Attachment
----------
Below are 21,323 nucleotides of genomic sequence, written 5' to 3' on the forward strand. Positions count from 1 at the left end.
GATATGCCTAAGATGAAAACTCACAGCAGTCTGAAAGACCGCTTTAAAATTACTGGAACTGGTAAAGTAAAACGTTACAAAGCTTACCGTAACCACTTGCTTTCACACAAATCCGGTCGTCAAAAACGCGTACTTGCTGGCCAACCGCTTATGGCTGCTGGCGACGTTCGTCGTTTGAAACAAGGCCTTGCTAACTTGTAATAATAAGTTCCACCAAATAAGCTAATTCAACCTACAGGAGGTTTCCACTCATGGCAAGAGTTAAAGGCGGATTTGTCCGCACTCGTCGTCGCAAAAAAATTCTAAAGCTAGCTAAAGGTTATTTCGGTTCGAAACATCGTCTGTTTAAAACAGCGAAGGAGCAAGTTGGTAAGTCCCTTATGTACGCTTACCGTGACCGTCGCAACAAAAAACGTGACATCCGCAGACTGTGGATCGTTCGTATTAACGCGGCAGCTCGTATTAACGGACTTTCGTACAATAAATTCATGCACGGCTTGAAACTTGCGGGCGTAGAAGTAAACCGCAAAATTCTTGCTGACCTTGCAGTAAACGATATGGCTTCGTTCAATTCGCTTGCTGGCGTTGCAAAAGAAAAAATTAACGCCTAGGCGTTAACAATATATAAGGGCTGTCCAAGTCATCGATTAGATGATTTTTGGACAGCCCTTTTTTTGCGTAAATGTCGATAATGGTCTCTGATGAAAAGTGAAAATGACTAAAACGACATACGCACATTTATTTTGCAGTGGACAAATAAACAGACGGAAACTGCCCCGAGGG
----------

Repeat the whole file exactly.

Below are 21,323 nucleotides of genomic sequence, written 5' to 3' on the forward strand. Positions count from 1 at the left end.
GATATGCCTAAGATGAAAACTCACAGCAGTCTGAAAGACCGCTTTAAAATTACTGGAACTGGTAAAGTAAAACGTTACAAAGCTTACCGTAACCACTTGCTTTCACACAAATCCGGTCGTCAAAAACGCGTACTTGCTGGCCAACCGCTTATGGCTGCTGGCGACGTTCGTCGTTTGAAACAAGGCCTTGCTAACTTGTAATAATAAGTTCCACCAAATAAGCTAATTCAACCTACAGGAGGTTTCCACTCATGGCAAGAGTTAAAGGCGGATTTGTCCGCACTCGTCGTCGCAAAAAAATTCTAAAGCTAGCTAAAGGTTATTTCGGTTCGAAACATCGTCTGTTTAAAACAGCGAAGGAGCAAGTTGGTAAGTCCCTTATGTACGCTTACCGTGACCGTCGCAACAAAAAACGTGACATCCGCAGACTGTGGATCGTTCGTATTAACGCGGCAGCTCGTATTAACGGACTTTCGTACAATAAATTCATGCACGGCTTGAAACTTGCGGGCGTAGAAGTAAACCGCAAAATTCTTGCTGACCTTGCAGTAAACGATATGGCTTCGTTCAATTCGCTTGCTGGCGTTGCAAAAGAAAAAATTAACGCCTAGGCGTTAACAATATATAAGGGCTGTCCAAGTCATCGATTAGATGATTTTTGGACAGCCCTTTTTTTGCGTAAATGTCGATAATGGTCTCTGATGAAAAGTGAAAATGACTAAAACGACATACGCACATTTATTTTGCAGTGGACAAATAAACAGACGGAAACTGCCCCGAGGG